How to liquidate small amounts of common stock cheaply?
October 5, 2005 1:08 PM   Subscribe

Common stock cheepnis - I have several small amounts of common stock, what is the most cost effective way of liquidating them?

About 15 years ago, I bought single shares in a number of different companies, in order to get into their DRIP programs. Several of these companies did not allow me to deposit these certificate shares into their DRIP, and after splits, divestitures, etc, I am left with less than 10 certificate shares each of three different companies. What to do?
posted by ackptui to Work & Money (4 answers total)
Do you have the paper certificates, or is the stock with a broker?

If you have the certificates, you could find someone who owns larger quantities of the stock, and sell your share(s) to them. They could then send the share(s) to their brokerage company, combining them with the rest of their holdings. This way you avoid a brokerage fee.

Of course, it depends on your ability to find another shareholder who wants to go through this hassle.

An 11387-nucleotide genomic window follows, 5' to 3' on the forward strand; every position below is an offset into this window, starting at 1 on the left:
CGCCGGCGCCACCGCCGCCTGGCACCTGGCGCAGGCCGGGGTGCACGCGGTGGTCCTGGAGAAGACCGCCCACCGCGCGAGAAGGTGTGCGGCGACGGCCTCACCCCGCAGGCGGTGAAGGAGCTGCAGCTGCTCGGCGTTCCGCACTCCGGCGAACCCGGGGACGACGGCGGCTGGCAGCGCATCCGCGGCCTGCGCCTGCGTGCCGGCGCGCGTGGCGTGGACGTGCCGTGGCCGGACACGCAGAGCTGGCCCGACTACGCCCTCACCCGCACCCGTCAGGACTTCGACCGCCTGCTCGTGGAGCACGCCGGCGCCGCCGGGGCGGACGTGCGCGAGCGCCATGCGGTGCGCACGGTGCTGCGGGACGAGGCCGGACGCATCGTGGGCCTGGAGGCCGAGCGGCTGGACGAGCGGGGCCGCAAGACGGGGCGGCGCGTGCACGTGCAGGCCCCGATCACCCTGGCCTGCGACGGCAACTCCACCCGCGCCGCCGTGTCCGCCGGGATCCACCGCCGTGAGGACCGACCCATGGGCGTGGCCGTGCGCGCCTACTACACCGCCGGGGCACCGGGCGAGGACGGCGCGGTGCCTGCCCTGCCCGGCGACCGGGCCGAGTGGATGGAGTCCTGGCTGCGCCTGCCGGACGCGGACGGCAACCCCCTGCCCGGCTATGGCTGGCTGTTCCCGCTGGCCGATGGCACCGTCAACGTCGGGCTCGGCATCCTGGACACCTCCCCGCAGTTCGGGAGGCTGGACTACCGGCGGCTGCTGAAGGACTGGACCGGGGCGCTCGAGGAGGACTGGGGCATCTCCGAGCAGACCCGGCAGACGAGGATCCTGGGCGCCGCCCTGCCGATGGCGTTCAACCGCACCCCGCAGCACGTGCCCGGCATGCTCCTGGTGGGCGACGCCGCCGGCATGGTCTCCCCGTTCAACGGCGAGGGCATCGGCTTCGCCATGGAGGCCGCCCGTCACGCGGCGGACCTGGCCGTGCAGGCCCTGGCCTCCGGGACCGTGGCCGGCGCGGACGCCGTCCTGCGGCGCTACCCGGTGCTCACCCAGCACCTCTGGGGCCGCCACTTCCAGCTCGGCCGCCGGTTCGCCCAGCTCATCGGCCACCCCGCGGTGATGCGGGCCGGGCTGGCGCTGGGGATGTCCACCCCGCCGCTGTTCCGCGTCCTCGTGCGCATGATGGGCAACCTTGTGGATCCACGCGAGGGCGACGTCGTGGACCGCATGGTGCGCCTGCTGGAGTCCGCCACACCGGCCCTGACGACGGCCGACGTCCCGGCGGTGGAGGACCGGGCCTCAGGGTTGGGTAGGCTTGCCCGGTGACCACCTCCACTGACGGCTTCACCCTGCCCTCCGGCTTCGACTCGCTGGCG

posted by alms at 4:09 PM on October 5, 2005

If you're not really hard-up for the scratch, I'd suggest giving them to a larger church or charity-- these organizations receive many such donations and can make bigger lots out of your tiny certs.
posted by Kwantsar at 6:16 PM on October 5, 2005

I wait until a larger company acquires them and sends me a check, so I don't have to pay any broker fees.
posted by brujita at 9:16 PM on October 5, 2005

I have some very small (value, number) shareholdings and recently enquired with my broker, TD Waterhouse about the cost of disposing of them. They said that all odd-lot transactions go off for the standard commission (which is, I think, $17.95). If the proceeds from the transaction would be negative, they reduce the commission until the proceeds are $0.01 net to you. I have at least one case where this applies.

I know it may not seem particularly 'cost-effective' to wind up with a penny after you sell ten shares. I haven't done this yet, but will before the end of the year. The point for me is to realise capital losses as capital gain offset. In that case, I consider selling at a loss cost-effective because it's saving me tax on the other side. The commission counts as part of the loss, and I'm sitting on big cost-basis losses on these holdings, which were spin-offs from an earlier share meltdown. Plus it tidies up my portfolio.
posted by sagwalla at 1:33 AM on October 6, 2005

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